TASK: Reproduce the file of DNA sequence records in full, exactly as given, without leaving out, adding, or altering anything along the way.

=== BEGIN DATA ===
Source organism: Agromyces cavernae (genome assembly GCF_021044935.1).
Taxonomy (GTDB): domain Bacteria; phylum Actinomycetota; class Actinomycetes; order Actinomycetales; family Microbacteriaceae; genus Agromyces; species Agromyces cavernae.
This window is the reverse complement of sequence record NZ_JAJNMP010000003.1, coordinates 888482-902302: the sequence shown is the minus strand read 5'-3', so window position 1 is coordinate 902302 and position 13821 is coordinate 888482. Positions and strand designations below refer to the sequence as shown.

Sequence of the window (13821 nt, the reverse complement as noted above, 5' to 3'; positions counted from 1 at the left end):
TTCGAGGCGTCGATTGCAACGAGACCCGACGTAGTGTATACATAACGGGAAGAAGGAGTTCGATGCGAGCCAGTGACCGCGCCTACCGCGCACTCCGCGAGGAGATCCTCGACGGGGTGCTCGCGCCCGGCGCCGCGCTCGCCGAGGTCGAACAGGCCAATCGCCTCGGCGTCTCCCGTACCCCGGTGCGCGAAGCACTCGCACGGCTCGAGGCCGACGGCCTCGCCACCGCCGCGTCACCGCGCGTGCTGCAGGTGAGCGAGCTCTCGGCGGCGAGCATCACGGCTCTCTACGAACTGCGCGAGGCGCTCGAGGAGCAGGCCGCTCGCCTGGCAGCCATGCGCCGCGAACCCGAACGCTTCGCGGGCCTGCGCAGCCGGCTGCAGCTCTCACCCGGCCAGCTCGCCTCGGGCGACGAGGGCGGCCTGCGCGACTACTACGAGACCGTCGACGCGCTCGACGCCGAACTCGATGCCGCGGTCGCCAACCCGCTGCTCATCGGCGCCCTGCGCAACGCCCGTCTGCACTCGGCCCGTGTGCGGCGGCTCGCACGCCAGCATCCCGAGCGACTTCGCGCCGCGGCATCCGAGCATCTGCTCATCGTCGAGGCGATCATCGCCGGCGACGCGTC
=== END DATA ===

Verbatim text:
Source organism: Agromyces cavernae (genome assembly GCF_021044935.1).
Taxonomy (GTDB): domain Bacteria; phylum Actinomycetota; class Actinomycetes; order Actinomycetales; family Microbacteriaceae; genus Agromyces; species Agromyces cavernae.
This window is the reverse complement of sequence record NZ_JAJNMP010000003.1, coordinates 888482-902302: the sequence shown is the minus strand read 5'-3', so window position 1 is coordinate 902302 and position 13821 is coordinate 888482. Positions and strand designations below refer to the sequence as shown.

Sequence of the window (13821 nt, the reverse complement as noted above, 5' to 3'; positions counted from 1 at the left end):
TTCGAGGCGTCGATTGCAACGAGACCCGACGTAGTGTATACATAACGGGAAGAAGGAGTTCGATGCGAGCCAGTGACCGCGCCTACCGCGCACTCCGCGAGGAGATCCTCGACGGGGTGCTCGCGCCCGGCGCCGCGCTCGCCGAGGTCGAACAGGCCAATCGCCTCGGCGTCTCCCGTACCCCGGTGCGCGAAGCACTCGCACGGCTCGAGGCCGACGGCCTCGCCACCGCCGCGTCACCGCGCGTGCTGCAGGTGAGCGAGCTCTCGGCGGCGAGCATCACGGCTCTCTACGAACTGCGCGAGGCGCTCGAGGAGCAGGCCGCTCGCCTGGCAGCCATGCGCCGCGAACCCGAACGCTTCGCGGGCCTGCGCAGCCGGCTGCAGCTCTCACCCGGCCAGCTCGCCTCGGGCGACGAGGGCGGCCTGCGCGACTACTACGAGACCGTCGACGCGCTCGACGCCGAACTCGATGCCGCGGTCGCCAACCCGCTGCTCATCGGCGCCCTGCGCAACGCCCGTCTGCACTCGGCCCGTGTGCGGCGGCTCGCACGCCAGCATCCCGAGCGACTTCGCGCCGCGGCATCCGAGCATCTGCTCATCGTCGAGGCGATCATCGCCGGCGACGCGTC